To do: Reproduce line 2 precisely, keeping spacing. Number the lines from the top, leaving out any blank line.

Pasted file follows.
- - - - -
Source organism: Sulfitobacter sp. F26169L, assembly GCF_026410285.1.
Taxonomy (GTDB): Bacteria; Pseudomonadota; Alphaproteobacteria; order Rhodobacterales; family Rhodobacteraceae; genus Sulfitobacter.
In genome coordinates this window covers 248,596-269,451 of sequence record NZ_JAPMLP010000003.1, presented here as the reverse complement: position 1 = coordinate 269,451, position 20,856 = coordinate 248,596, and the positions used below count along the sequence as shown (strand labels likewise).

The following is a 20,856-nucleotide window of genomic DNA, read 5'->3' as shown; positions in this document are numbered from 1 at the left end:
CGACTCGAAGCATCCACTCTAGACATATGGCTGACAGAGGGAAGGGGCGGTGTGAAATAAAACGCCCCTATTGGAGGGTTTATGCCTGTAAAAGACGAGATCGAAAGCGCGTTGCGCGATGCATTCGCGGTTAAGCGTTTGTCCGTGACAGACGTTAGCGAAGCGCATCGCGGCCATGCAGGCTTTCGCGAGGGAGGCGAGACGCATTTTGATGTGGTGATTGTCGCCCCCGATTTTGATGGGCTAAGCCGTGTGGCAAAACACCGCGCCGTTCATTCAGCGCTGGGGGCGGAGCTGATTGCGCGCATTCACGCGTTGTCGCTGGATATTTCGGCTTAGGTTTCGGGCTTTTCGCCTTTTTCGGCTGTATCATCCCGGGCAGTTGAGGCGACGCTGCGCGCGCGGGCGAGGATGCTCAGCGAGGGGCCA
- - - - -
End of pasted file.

Taxonomy (GTDB): Bacteria; Pseudomonadota; Alphaproteobacteria; order Rhodobacterales; family Rhodobacteraceae; genus Sulfitobacter.